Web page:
FUW President discusses carbon calculators

The UK government is currently carrying out consultations on the new UK Emissions Trading Scheme (ETS), seeking feedback on the role of agricultural carbon calculators and how a national tool could be implemented, writes FUW President Glyn Roberts

The consultation will be discussed at our departmental executive meetings before the June 17 deadline.

FUW has always called for carbon calculators to be standardized, both to create a level playing field within the industry and to reduce the variability of results resulting from the use of different calculators.

So how could they be used as a “carrot” to benefit farmers?

First, thanks to public funding.

We expect to see the first draft of the Welsh Government’s new ‘Sustainable Agriculture Scheme’ in June.

The funding available will be tied to on-farm actions to decarbonize, increase carbon sequestration and provide agricultural data from carbon calculators.

Second, the supply chain is looking for low-carbon producers who could give farms a competitive advantage.

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Third, data from carbon calculators also gives us the opportunity to show off our credentials, giving us a positive narrative about agriculture, whether it’s removing CO2 from the atmosphere through soils and forests, or showing how we have reduced emissions.

Fourth, agricultural input efficiency and carbon efficiency go hand in hand, which means that calculators could help us identify cost savings and improve productive efficiency.

“Feed, fuel and fertilizer” are key parts of a calculator, and with the prices we are experiencing, most farmers will be looking to improve the efficiency of these inputs.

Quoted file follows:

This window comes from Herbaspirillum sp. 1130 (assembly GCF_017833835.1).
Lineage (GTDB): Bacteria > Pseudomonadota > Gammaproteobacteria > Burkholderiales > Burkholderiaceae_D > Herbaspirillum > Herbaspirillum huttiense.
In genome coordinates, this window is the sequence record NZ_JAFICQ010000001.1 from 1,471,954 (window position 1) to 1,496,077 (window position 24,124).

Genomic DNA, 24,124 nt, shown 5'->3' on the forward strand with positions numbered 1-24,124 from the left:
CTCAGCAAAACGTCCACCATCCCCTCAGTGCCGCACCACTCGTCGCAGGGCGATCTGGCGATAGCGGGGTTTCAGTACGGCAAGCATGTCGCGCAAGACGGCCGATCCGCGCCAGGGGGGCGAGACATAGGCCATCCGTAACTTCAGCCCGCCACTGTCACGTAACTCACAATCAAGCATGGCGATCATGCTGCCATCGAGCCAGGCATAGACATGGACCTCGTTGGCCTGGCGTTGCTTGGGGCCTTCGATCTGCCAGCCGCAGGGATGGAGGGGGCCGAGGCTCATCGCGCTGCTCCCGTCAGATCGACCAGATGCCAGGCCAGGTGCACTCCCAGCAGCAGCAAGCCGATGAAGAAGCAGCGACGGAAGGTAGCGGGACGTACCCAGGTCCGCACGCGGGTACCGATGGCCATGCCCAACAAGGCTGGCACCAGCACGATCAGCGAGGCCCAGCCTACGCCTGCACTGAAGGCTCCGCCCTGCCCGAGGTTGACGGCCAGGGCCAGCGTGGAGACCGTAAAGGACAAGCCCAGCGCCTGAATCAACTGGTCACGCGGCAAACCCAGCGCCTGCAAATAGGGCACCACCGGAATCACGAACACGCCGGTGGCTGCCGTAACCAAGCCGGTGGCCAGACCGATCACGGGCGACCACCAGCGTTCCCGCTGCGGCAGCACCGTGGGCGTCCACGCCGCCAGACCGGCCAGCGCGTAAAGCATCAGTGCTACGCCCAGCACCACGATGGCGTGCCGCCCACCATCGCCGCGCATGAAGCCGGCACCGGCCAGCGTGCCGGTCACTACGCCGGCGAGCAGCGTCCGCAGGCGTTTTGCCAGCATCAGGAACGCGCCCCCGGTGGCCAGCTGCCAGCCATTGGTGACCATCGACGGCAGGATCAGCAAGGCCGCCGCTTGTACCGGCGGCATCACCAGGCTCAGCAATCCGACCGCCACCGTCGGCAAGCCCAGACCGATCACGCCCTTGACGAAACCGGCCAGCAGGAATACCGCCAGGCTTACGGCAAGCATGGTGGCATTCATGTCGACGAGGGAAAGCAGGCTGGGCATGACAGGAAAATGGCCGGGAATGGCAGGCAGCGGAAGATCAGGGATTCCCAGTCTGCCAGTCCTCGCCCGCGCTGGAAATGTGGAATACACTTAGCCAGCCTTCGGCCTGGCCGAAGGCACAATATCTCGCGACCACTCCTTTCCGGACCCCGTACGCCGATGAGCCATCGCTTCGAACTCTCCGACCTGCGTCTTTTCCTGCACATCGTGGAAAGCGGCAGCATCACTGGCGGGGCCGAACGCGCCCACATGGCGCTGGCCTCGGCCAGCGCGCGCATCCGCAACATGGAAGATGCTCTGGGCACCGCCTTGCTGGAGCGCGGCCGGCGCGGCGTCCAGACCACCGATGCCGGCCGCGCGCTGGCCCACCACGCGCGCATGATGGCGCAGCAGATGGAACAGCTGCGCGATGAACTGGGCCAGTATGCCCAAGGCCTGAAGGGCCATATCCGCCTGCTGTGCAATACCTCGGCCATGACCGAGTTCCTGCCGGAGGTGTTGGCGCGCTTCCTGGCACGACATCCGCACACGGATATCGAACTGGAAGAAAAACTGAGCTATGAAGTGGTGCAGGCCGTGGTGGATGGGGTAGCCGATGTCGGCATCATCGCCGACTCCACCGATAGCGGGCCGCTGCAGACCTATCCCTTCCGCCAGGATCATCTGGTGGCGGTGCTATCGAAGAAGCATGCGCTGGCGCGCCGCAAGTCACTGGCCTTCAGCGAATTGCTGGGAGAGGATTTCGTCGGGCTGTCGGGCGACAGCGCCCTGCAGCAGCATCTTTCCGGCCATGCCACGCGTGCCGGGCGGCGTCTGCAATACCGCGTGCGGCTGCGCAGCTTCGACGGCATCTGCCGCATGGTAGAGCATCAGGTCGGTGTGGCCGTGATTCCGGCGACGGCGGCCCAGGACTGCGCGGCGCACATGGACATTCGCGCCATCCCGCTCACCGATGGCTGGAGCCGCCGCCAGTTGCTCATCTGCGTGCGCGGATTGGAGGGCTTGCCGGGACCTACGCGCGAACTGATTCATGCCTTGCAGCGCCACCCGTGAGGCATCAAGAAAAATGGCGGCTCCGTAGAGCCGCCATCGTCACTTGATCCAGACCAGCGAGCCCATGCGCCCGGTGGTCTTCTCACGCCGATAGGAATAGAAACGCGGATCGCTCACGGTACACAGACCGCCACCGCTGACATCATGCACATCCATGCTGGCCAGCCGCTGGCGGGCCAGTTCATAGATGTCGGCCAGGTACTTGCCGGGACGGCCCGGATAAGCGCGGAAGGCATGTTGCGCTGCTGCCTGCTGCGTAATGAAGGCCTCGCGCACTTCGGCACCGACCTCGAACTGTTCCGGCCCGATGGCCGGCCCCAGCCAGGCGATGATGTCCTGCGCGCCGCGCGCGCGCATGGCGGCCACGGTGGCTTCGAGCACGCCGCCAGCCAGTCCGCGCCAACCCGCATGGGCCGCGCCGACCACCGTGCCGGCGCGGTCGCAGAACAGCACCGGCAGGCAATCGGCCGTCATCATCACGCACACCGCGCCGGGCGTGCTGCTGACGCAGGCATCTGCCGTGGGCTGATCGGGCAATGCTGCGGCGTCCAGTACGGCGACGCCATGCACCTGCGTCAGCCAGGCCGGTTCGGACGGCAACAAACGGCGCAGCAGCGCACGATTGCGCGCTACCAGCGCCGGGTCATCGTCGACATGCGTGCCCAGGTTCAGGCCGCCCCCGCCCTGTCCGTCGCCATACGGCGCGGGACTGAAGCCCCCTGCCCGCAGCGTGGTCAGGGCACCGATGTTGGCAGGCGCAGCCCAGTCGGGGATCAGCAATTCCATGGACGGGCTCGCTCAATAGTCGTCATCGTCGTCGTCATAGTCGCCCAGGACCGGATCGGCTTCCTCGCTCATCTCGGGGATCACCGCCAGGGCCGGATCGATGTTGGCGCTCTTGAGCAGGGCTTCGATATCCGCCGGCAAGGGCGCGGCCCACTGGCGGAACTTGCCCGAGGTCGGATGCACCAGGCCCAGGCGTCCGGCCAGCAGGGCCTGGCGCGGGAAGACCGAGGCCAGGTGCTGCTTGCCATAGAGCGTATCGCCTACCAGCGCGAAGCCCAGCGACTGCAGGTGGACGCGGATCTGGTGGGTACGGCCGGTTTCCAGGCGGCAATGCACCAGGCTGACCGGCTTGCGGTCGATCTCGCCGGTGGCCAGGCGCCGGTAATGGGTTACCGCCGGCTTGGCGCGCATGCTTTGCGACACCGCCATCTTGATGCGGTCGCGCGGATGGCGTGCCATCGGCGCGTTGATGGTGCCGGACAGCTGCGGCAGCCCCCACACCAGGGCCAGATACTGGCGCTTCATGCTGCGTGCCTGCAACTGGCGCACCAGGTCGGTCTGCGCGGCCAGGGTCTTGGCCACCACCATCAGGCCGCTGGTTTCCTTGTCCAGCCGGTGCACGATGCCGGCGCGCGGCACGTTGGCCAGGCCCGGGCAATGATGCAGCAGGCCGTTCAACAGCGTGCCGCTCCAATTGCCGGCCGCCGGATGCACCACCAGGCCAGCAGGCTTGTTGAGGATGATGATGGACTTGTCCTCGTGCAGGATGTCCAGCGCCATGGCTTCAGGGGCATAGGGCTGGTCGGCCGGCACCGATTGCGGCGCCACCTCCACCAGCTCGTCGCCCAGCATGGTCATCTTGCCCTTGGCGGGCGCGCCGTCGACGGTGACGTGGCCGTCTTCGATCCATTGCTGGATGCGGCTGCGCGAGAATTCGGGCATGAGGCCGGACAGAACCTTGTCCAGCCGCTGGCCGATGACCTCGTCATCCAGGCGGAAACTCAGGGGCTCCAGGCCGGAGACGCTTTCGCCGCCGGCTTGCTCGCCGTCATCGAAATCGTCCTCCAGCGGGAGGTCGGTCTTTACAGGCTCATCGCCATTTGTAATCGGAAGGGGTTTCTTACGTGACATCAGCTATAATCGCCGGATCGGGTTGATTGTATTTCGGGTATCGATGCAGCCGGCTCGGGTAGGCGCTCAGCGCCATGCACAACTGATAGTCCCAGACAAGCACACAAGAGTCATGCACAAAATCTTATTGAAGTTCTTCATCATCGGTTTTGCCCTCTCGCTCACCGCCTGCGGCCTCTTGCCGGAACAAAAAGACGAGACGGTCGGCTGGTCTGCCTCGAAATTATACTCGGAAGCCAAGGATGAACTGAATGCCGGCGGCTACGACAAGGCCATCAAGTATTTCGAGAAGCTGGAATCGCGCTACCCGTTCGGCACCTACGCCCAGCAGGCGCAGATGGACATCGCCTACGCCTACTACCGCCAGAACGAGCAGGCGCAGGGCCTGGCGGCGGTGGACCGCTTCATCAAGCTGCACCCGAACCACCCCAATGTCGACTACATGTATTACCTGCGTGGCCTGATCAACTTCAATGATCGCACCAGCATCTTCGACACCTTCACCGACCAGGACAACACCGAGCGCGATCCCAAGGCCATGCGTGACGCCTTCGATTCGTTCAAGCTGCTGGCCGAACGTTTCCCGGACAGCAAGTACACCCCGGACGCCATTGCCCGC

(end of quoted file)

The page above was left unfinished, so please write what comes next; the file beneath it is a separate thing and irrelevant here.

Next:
Finally, while should be approached with caution, calculators could also identify potential revenue areas from carbon sequestration, such as the sale of carbon credits through the Woodland Carbon Code or through soil carbon programs.

But let’s not forget that the Welsh Government already collects a great deal of information from farmers that can be used to provide proxies for many measurements of agricultural carbon emissions and sequestration.

As this is already done through a single portal – RPW online – we have the opportunity to improve this in a way that maximizes uniformity or standardisation, and rewards farmers for providing this data – such as the Welsh Farmers Unions have always supported him.

So what if agriculture ends up being brought into the ETS in the future, alongside industries such as aviation and electricity?

What if agriculture ends up being included in the ETS in the future, alongside industries such as aviation? Photo: PA

An ETS essentially puts a limit and price on emissions, or a “carbon tax” if legally binding targets are not met – which is a very precise stick, as opposed to carrot.

We can also expect downward pressure from the supply chain as they will have to report to the government on the carbon footprint of their suppliers.

These audits often do not include sequestration figures.

Free trade agreements could also allow imported products with much lower standards and much higher carbon emissions to enter the UK, while expecting Welsh producers to compete with the said products.

There are also fears that the UK ETS has the ability to increase offsetting by encouraging other industries to invest in carbon removal through woodlands or peatlands.

FUW argued that Welsh farmland must not become a dumping ground for other industries seeking to offset their emissions – reducing emissions must be the priority.

Few other industries embrace carbon auditing like agriculture, or manage huge existing carbon stores like soils under permanent pasture.

However, we must not allow tunnel vision of the carbon eclipse of agriculture’s other roles in managing the countryside, enhancing biodiversity, contributing to the rural economy and our beloved rural communities. .

Oh and feed everyone of course. This little job.

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